Prime Minister Yair Lapid chose his words carefully when characterizing the recent killing of a senior Islamic Jihad commander, Tayseer al-Jabari, during an Israeli airstrike in Gaza on Thursday. He described the incident as a “targeted assassination” aimed at pre-empting an anti-tank missile attack against Israeli civilians.
Lapid states his preference for law enforcement: “Everyone who needs to be arrested, will be arrested.” He also justified security measures: “Any attempt to harm civilians or soldiers will be met with a harsh response.”
The air strike against Jabari was a targeted killing, which international law views differently than extrajudicial execution or political assassination. The Fourth Geneva Convention and the 1977 First Additional Protocol allow targeted killings when an attack is imminent, and all reasonable alternatives have been exhausted.
Extra-judicial execution and political assassination, on the other hand, are forbidden under international law; US statutes also forbid them. Targeted killings fall under a separate legal category when they are used for self-defense or to prevent the killing of civilians.
The Laws of War allow targeted killings when there is no chance to prevent an attack by, for example, arresting the perpetrator. Both in law and practice, targeted killings are different from random violence, the goal of which is to inspire fear and intimidate non-combatants.
The distinction between “armed combatants” and “civilians” is also relevant. The former are legitimate military targets because they take part in hostilities. When, for example, a civilian suicide bomber dons an explosive vest, he or she becomes an armed combatant and a legitimate target. Jabari was a legitimate target because he provided infrastructure, expertise and coordination, enabling terrorist attacks. Individuals lose their protected status when they espouse violence or take part in hostilities.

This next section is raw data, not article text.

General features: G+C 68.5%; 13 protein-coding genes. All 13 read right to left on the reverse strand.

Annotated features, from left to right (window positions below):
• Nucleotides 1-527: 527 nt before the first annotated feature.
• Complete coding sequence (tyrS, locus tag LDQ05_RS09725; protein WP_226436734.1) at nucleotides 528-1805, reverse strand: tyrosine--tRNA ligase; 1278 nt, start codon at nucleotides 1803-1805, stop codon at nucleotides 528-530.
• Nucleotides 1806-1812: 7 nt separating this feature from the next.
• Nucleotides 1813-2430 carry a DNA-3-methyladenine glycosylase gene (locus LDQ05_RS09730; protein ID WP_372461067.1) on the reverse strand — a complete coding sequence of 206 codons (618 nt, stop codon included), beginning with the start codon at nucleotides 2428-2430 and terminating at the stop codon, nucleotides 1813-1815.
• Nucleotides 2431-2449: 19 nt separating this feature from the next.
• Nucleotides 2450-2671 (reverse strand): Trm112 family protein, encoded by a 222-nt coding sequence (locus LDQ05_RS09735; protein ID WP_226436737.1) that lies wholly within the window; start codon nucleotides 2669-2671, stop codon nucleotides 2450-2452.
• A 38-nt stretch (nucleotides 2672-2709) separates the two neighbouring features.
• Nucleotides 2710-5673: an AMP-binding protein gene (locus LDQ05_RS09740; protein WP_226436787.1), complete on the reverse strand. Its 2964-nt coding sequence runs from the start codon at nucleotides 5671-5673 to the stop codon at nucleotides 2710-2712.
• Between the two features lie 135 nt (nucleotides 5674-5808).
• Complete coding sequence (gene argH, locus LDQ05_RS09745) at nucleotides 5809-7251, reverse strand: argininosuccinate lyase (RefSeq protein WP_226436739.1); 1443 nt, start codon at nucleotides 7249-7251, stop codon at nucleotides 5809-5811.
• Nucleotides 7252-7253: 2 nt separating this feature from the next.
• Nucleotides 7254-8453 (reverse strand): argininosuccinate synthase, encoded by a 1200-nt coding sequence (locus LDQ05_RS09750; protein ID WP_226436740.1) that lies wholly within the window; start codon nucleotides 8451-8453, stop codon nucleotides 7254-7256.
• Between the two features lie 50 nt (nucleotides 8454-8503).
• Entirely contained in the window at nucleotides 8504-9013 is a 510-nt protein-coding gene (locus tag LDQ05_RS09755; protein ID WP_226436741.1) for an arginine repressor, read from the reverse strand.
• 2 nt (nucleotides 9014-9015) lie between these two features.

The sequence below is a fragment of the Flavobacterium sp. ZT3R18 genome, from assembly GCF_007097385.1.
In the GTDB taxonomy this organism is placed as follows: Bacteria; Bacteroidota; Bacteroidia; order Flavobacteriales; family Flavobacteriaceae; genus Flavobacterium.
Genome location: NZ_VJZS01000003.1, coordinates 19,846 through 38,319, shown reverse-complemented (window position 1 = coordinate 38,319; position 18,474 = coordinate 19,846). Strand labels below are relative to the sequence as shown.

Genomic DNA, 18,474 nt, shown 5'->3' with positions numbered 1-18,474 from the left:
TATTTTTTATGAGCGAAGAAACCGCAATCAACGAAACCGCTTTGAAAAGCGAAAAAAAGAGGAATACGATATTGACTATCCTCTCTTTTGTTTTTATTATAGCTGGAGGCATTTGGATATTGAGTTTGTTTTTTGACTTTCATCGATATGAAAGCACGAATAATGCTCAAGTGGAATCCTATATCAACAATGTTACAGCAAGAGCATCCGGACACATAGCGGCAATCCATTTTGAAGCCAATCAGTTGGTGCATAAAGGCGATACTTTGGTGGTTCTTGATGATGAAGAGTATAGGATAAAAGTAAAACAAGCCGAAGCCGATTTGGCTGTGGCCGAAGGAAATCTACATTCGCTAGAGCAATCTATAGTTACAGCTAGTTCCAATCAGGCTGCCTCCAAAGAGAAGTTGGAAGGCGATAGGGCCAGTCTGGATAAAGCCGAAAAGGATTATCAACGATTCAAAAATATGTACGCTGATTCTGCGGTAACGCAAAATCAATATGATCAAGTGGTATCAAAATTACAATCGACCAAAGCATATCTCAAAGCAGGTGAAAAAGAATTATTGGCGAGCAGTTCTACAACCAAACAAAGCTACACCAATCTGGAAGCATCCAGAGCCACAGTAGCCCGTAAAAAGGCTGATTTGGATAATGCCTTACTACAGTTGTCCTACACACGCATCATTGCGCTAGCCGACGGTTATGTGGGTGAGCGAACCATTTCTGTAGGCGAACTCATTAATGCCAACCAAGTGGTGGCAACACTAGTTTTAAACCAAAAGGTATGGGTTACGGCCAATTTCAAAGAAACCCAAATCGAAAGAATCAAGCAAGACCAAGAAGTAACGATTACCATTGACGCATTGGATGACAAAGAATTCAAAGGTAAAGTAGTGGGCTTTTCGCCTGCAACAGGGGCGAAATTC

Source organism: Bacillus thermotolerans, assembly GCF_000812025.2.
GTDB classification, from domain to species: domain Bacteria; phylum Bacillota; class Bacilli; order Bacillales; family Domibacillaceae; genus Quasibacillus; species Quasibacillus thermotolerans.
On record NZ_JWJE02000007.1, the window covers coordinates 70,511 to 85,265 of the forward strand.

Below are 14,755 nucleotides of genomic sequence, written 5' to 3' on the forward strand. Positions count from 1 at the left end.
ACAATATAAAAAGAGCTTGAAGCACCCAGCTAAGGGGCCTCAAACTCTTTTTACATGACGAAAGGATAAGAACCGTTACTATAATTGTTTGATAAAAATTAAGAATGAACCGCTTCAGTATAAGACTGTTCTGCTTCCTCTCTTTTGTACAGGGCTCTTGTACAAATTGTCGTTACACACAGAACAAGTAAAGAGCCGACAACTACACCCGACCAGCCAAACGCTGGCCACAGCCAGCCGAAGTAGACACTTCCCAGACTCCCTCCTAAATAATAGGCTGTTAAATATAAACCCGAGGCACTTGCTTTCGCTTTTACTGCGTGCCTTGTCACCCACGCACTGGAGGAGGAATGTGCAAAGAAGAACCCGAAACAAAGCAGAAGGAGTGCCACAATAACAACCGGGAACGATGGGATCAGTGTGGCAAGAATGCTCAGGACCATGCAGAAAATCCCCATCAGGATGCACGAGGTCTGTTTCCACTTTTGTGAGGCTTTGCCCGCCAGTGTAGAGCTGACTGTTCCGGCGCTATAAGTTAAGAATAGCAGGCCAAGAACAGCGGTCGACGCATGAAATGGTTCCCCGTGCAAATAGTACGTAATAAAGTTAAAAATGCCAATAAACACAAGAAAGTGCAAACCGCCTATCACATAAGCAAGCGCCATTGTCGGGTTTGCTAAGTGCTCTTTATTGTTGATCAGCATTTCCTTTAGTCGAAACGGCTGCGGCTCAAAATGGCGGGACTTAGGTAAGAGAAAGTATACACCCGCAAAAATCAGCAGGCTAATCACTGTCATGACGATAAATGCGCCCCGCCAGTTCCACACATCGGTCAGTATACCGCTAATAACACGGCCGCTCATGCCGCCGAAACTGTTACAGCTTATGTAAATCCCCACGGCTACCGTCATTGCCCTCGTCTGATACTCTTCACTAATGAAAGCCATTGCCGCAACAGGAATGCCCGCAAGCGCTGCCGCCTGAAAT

Words matter. Palestinian Islamic Jihad, as an “organized armed group” involved in an “international armed conflict,” possesses the prerequisite criteria. It is a military force under political command; it controls territory and persons living in that territory. In the case of Jabari, who was involved in an operation to kill Israelis, the strike was a legitimate act of self-defense.
The severity of the situation
Targeted killings must not be undertaken frivolously: They risk escalating conflict. While it may eliminate an individual, it never neutralizes the cause that the individual championed. On the contrary, targeted killings lead to intensified fervor and zealotry, and others stand ready to replace those who have fallen.
To avoid escalation, the targeted killing must avoid collateral damage or make it proportional to the harm intended by the perpetrator. Such killings risk exacerbating insecurity when harm to innocent civilians is excessive or when killings, undertaken as a consistent state policy, inspire new recruits to replace those who have been killed. They may deal with the immediate threat, but they also increase the number of one’s enemies and their desire to do harm.
Targeted killings should be undertaken only under dire circumstances when no other option exists and when there is clear evidence that it will successfully prevent an attack. To do otherwise increases insecurity and is counterproductive. Decision makers must consider whether the short-term benefits of a targeted killing actually enhance overall security or whether it is counterproductive, fueling a cycle of violence and revenge.
Israel’s military action was a preemptive airstrike on Tayseer al-Jabari and two anti-tank squads, which were about to carry out an attack. Israel tracked their movements for several days before conducting the air strike, as they approached the Gaza security perimeter.
Air strikes will not resolve the Israeli-Palestinian conflict. They can, however, prevent armed operations from killing civilians. Dialogue and political talks are the only way to achieve sustainable peace, ending the cycle of deadly violence.
The writer is director of the Program on Peacebuilding and Human Rights at Columbia University’s Institute for the Study of Human Rights. He served as a senior adviser and foreign affairs expert at the State Department during the Clinton, George W. Bush and Obama administrations. He is author of From Bullets to Ballots: Violent Muslim Movements in Transition.